Change things up. Go car free or car-lite Sept. 22!


How will you get to work on Thursday, September 22? Will you drive? Take transit? Bicycle or walk? How about those non-work trips, like errands, meeting up with friends, picking up the kids, or grocery shopping?

If any of your plans might involve grabbing your keys and turning the ignition switch on a car, truck, or van, consider changing things up and taking part in this year’s Car Free Day.


Maybe you usually take the train to work but hop in your car to get to the train station. How about taking a bus instead or just working from home? Or maybe you usually drive to the grocery store after work. What about biking? Or lacing up your sneakers and walking? If there’s a trip you absolutely have to take by car, try going “car-lite” by sharing the ride with a friend or neighbor.

Last year, thousands of people in the Washington region took the Car Free Day pledge and explored new ways of getting around. Millions more in over 1,500 other cities around the world did the same. Now is your chance to join them!

More: Pledge to go Car Free today!

Car Free Day has been an annual event in the Washington area since 2008. It is sponsored and organized each year by Commuter Connections, a TPB program focused on promoting travel modes other than driving alone. Reducing trips by car can have significant benefits for the region, including reducing congestion on our roads, improving the quality of our air, and conserving energy.

Commuter Connections usually focuses on trips to and from work, but Car Free Day is much more than that. It invites people to consider all the trips they make in a day and to find ways to replace any they might make by car with another travel mode. That means that students, retirees, stay-at-home parents, and people who work from home can all take part, too. This year, several colleges around the region are challenging their students, faculty, and staff to take the Car Free Day pledge—through the Car Free Capital College Campus Challenge.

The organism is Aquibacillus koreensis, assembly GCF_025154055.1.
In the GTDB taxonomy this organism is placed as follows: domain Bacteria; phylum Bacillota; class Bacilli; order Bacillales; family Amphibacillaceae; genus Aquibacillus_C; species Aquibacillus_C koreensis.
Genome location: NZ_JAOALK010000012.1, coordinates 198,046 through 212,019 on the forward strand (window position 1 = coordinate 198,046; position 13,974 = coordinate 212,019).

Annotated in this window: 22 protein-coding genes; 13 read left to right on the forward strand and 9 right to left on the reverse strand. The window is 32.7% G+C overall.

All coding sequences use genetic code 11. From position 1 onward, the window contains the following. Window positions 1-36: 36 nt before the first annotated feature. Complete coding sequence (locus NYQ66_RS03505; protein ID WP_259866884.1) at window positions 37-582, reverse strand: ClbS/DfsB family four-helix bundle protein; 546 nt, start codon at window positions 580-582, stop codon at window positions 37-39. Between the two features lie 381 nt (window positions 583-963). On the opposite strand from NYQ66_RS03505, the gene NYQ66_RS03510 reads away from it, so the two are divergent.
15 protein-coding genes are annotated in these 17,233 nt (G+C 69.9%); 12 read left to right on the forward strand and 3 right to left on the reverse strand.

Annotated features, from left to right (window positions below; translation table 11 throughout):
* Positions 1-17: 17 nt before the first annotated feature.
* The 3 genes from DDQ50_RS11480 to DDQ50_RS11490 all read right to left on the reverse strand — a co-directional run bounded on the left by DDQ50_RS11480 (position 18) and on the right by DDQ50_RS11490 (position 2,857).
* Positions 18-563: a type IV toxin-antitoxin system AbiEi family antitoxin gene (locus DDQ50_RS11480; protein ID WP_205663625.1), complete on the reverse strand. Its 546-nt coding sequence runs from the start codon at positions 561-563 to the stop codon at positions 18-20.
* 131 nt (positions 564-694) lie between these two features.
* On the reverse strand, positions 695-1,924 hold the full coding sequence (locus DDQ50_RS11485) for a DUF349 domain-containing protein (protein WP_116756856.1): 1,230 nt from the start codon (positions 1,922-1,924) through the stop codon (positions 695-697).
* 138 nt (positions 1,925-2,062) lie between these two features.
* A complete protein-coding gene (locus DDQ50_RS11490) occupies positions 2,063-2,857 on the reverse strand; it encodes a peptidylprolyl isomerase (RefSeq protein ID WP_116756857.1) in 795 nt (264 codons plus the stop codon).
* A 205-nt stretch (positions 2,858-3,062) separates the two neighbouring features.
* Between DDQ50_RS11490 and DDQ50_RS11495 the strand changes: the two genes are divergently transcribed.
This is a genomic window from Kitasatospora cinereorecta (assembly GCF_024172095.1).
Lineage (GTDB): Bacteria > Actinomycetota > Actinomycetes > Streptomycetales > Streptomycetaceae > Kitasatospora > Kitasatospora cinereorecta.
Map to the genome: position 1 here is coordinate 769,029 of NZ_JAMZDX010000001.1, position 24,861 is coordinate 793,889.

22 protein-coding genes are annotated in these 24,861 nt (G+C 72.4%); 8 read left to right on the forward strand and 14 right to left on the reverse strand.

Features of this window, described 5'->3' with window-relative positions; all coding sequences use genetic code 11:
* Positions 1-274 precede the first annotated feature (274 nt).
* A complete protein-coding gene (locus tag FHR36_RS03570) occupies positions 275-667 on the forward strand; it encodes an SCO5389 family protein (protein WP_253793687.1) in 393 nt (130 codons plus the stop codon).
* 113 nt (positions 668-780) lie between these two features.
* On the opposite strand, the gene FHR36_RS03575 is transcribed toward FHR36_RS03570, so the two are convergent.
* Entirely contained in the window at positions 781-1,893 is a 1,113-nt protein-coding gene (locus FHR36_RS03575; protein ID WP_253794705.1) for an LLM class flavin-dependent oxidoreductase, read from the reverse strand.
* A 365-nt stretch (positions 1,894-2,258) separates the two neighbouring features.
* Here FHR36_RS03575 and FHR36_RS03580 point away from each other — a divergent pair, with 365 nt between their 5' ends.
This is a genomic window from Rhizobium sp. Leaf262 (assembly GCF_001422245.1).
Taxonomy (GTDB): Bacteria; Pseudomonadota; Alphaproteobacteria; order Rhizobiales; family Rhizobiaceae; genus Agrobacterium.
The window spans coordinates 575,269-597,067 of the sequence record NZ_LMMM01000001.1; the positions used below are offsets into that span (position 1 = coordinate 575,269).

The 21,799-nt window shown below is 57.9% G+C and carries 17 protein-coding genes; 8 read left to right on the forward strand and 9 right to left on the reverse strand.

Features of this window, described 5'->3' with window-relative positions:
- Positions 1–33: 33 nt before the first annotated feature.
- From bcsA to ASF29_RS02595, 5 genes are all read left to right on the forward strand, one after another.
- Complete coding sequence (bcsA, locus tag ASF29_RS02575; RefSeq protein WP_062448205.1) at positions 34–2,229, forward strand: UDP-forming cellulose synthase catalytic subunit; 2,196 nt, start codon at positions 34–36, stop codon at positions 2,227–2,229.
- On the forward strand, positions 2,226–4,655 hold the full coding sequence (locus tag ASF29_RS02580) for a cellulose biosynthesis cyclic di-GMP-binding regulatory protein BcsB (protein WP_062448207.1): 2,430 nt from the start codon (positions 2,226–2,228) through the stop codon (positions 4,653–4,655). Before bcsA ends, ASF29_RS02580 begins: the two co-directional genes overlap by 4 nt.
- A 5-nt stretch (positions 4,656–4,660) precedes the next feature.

More: Learn about the TPB’s Commuter Connections program

Another added dimension to this year’s event is Metro’s ongoing SafeTrack maintenance program. SafeTrack’s round-the-clock single-tracking and shutdowns have pushed many people in the region to explore different ways of reaching their destination. During some of the shutdowns, bus ridership on nearby routes has jumped significantly. Increases in carpooling, bicycling, and teleworking have been noted, too. Not only will this year’s Car Free Day provide another reason for travelers to consider other modes, it might also help them prepare for future disruptions, whether from SafeTrack or other major expected or unexpected events. Trying out a new mode now can help them become more familiar with how to do it so that they’re more comfortable doing it again in the future.

Related: How SafeTrack has impacted traffic on area roadways so far

So, what do you think? This September 22, will you join the thousands of other people in the Washington region who will be giving up their car for a day? Take the pledge now!

Join the conversation on Twitter and Facebook by using #CarFreeDay. Visit to learn more and join the team that fits your mobility best.

Cover photo by Aimee Custis on Flickr.

Get ready for traffic to pick back up as part of “September Shock”
These newly funded bicycle and pedestrian projects in Maryland will advance regional priorities